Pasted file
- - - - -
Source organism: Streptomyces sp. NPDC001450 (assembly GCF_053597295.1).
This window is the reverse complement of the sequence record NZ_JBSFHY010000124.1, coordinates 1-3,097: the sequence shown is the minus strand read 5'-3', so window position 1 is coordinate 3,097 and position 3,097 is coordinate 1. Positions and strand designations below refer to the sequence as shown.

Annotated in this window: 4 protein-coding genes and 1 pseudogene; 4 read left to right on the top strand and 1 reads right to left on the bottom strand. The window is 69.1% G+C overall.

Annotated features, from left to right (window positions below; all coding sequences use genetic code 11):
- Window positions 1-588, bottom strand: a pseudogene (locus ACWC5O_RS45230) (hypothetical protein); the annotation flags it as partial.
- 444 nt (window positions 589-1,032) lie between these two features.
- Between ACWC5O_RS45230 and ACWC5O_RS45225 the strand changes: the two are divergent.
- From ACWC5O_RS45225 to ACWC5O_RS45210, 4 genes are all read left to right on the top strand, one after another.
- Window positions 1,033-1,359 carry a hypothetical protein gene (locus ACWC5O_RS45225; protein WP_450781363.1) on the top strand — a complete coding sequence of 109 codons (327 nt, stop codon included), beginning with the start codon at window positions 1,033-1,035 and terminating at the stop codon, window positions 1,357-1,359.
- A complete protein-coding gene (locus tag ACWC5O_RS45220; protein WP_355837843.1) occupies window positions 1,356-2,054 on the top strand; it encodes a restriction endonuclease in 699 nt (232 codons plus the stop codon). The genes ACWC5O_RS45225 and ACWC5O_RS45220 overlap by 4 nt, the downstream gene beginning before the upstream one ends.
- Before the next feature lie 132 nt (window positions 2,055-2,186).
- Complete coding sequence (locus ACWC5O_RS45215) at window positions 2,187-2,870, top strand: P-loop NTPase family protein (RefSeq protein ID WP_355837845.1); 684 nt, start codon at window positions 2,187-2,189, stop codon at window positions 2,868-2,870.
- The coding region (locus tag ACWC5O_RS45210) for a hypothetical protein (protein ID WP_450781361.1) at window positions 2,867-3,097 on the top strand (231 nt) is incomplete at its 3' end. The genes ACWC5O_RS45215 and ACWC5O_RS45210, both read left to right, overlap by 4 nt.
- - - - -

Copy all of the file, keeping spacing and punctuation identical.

Source organism: Streptomyces sp. NPDC001450 (assembly GCF_053597295.1).
This window is the reverse complement of the sequence record NZ_JBSFHY010000124.1, coordinates 1-3,097: the sequence shown is the minus strand read 5'-3', so window position 1 is coordinate 3,097 and position 3,097 is coordinate 1. Positions and strand designations below refer to the sequence as shown.

Annotated in this window: 4 protein-coding genes and 1 pseudogene; 4 read left to right on the top strand and 1 reads right to left on the bottom strand. The window is 69.1% G+C overall.

Annotated features, from left to right (window positions below; all coding sequences use genetic code 11):
- Window positions 1-588, bottom strand: a pseudogene (locus ACWC5O_RS45230) (hypothetical protein); the annotation flags it as partial.
- 444 nt (window positions 589-1,032) lie between these two features.
- Between ACWC5O_RS45230 and ACWC5O_RS45225 the strand changes: the two are divergent.
- From ACWC5O_RS45225 to ACWC5O_RS45210, 4 genes are all read left to right on the top strand, one after another.
- Window positions 1,033-1,359 carry a hypothetical protein gene (locus ACWC5O_RS45225; protein WP_450781363.1) on the top strand — a complete coding sequence of 109 codons (327 nt, stop codon included), beginning with the start codon at window positions 1,033-1,035 and terminating at the stop codon, window positions 1,357-1,359.
- A complete protein-coding gene (locus tag ACWC5O_RS45220; protein WP_355837843.1) occupies window positions 1,356-2,054 on the top strand; it encodes a restriction endonuclease in 699 nt (232 codons plus the stop codon). The genes ACWC5O_RS45225 and ACWC5O_RS45220 overlap by 4 nt, the downstream gene beginning before the upstream one ends.
- Before the next feature lie 132 nt (window positions 2,055-2,186).
- Complete coding sequence (locus ACWC5O_RS45215) at window positions 2,187-2,870, top strand: P-loop NTPase family protein (RefSeq protein ID WP_355837845.1); 684 nt, start codon at window positions 2,187-2,189, stop codon at window positions 2,868-2,870.
- The coding region (locus tag ACWC5O_RS45210) for a hypothetical protein (protein ID WP_450781361.1) at window positions 2,867-3,097 on the top strand (231 nt) is incomplete at its 3' end. The genes ACWC5O_RS45215 and ACWC5O_RS45210, both read left to right, overlap by 4 nt.